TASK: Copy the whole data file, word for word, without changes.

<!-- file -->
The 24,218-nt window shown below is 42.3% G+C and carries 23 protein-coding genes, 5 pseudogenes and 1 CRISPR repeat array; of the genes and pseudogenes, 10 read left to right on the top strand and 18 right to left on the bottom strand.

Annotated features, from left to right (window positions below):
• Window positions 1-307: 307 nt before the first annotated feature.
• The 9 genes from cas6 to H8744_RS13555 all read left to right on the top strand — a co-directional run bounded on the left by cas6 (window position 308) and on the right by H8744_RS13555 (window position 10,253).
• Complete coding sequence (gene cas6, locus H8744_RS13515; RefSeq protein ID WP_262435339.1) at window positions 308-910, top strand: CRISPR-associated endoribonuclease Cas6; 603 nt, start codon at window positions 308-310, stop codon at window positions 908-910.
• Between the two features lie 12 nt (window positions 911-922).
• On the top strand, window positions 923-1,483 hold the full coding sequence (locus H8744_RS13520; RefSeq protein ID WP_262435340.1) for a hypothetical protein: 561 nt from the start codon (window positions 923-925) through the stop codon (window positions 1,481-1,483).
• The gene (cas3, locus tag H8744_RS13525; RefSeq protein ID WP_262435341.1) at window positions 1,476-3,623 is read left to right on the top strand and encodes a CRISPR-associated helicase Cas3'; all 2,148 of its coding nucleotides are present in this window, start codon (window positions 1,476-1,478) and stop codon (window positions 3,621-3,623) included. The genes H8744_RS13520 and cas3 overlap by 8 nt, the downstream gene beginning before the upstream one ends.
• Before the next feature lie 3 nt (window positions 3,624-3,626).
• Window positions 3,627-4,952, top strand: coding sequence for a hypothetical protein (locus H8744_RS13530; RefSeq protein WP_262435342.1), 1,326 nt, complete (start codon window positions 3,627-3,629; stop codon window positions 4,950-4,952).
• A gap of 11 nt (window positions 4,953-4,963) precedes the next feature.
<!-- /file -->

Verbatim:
The 24,218-nt window shown below is 42.3% G+C and carries 23 protein-coding genes, 5 pseudogenes and 1 CRISPR repeat array; of the genes and pseudogenes, 10 read left to right on the top strand and 18 right to left on the bottom strand.

Annotated features, from left to right (window positions below):
• Window positions 1-307: 307 nt before the first annotated feature.
• The 9 genes from cas6 to H8744_RS13555 all read left to right on the top strand — a co-directional run bounded on the left by cas6 (window position 308) and on the right by H8744_RS13555 (window position 10,253).
• Complete coding sequence (gene cas6, locus H8744_RS13515; RefSeq protein ID WP_262435339.1) at window positions 308-910, top strand: CRISPR-associated endoribonuclease Cas6; 603 nt, start codon at window positions 308-310, stop codon at window positions 908-910.
• Between the two features lie 12 nt (window positions 911-922).
• On the top strand, window positions 923-1,483 hold the full coding sequence (locus H8744_RS13520; RefSeq protein ID WP_262435340.1) for a hypothetical protein: 561 nt from the start codon (window positions 923-925) through the stop codon (window positions 1,481-1,483).
• The gene (cas3, locus tag H8744_RS13525; RefSeq protein ID WP_262435341.1) at window positions 1,476-3,623 is read left to right on the top strand and encodes a CRISPR-associated helicase Cas3'; all 2,148 of its coding nucleotides are present in this window, start codon (window positions 1,476-1,478) and stop codon (window positions 3,621-3,623) included. The genes H8744_RS13520 and cas3 overlap by 8 nt, the downstream gene beginning before the upstream one ends.
• Before the next feature lie 3 nt (window positions 3,624-3,626).
• Window positions 3,627-4,952, top strand: coding sequence for a hypothetical protein (locus H8744_RS13530; RefSeq protein WP_262435342.1), 1,326 nt, complete (start codon window positions 3,627-3,629; stop codon window positions 4,950-4,952).
• A gap of 11 nt (window positions 4,953-4,963) precedes the next feature.